When organism densities are very high, multiple scattering (echoes that have scattered off multiple individuals before returning to the transducer) and shadowing have non-linear effects on the summation of echoes within a sampling volume (MacLennan 1990, Toresen 1991). The effect on Sv is difficult to predict. During nighttime surveys in the Great Lakes, this should not be a problem. It may however be a problem for daytime surveys when observing large and dense fish schools (Appenzeller and Leggett 1992).
Under high-density conditions, reliable in situ TS values cannot be obtained. Analysis bins that are unsuitable for in situ values should be identified and removed from σbs calculations.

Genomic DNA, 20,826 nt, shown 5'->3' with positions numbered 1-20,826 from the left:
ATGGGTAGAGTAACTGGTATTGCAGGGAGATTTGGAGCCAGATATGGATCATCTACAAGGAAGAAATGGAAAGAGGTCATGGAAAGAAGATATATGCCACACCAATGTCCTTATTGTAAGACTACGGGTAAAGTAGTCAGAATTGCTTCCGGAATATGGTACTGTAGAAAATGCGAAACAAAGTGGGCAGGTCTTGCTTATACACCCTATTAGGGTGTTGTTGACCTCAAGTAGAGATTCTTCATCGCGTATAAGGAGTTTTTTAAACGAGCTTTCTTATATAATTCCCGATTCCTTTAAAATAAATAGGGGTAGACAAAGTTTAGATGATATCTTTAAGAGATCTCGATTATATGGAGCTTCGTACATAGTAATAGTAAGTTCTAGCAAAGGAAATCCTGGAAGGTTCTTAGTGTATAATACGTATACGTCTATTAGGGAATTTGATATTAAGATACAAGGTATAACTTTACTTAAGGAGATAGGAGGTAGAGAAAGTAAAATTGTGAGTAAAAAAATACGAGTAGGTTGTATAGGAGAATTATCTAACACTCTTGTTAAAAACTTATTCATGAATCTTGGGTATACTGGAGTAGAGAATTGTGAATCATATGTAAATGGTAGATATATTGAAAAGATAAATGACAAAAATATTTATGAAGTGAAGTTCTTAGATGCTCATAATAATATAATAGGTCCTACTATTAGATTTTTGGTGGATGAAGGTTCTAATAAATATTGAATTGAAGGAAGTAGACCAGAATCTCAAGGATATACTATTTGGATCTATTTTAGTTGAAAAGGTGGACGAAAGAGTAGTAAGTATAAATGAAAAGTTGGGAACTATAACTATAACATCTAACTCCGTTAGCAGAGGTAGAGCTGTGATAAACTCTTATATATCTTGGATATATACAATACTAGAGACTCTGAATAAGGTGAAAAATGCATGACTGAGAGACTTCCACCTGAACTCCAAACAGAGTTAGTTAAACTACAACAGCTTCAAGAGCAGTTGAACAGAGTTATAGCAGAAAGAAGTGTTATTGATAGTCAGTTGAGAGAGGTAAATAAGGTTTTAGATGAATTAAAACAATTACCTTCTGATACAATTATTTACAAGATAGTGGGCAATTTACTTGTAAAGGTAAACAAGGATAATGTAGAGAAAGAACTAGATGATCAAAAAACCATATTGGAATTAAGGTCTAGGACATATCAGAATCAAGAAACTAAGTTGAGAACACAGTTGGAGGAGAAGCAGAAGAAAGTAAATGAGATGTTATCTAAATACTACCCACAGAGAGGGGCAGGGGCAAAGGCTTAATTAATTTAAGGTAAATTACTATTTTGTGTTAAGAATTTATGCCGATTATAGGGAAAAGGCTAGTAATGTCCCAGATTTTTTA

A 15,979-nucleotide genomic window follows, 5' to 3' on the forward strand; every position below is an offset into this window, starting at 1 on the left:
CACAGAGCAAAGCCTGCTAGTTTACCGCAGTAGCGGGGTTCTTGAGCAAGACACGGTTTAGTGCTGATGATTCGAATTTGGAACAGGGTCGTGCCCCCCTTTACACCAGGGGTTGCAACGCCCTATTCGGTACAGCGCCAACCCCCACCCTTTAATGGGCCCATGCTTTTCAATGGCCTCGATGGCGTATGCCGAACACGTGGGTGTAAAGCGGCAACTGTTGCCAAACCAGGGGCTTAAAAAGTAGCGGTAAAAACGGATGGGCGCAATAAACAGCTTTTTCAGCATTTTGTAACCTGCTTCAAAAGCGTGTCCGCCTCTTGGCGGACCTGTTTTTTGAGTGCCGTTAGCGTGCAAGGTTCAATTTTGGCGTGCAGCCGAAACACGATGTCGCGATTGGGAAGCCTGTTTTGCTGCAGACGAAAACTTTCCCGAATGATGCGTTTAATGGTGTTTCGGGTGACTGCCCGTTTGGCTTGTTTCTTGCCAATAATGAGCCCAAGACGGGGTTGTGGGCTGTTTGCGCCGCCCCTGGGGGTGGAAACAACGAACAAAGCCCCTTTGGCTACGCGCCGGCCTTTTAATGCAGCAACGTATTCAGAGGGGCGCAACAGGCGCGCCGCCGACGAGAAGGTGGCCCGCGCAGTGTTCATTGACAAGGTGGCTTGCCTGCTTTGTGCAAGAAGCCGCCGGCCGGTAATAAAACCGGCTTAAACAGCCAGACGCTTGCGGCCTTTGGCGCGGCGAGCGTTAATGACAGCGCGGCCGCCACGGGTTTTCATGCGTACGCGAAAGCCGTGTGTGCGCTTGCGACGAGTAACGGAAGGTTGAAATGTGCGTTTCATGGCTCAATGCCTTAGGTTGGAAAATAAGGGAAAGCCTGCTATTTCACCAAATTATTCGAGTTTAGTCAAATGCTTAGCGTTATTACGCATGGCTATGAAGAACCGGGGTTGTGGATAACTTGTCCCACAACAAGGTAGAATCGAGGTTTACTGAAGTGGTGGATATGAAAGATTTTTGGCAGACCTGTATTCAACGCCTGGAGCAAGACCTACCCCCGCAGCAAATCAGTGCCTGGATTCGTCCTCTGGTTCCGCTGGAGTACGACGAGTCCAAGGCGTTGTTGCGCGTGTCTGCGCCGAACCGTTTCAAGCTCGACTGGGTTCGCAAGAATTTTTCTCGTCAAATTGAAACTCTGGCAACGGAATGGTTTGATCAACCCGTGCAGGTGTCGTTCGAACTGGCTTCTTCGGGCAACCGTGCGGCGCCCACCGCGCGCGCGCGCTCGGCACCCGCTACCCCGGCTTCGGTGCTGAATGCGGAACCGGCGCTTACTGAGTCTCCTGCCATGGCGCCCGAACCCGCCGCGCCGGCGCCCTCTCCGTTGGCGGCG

Nv (in units of fish per acoustic sampling volume, Sawada et al. 1993) is a common diagnostic tool for identifying high-density cells. It may be calculated as:
c is the sound speed (m•s-1),
τ is the pulse duration (s),
ψ is the equivalent beam angle (steradians),
R is the range (m),
ρv is the density of targets (m-3), calculated from equation :
Calculation of Nv for an analysis cell with c = 1450 m•s-1, t = 0.0003 s (≡0.3 ms), ψ = 0.01 steradians (≡-20 dB re:1 steradian), R = 20 m, Sv = -60 dB, and TS = -50 dB.
Reliable in situ TS values could be obtained from this cell as Nv< 0.1.
Warner et al. (2002), Rudstam et al. (2003), and Parker Stetter et al. (2006) excluded cells with Nv> 0.10 from in situ calculations. Gauthier and Rose (2001) concluded that Nvshould not exceed 1.0.
Note that if you do not have info on beam angle in steradians, you can use equation 9 for equivalent beam angle to derive the steradian values for a given θ3dB.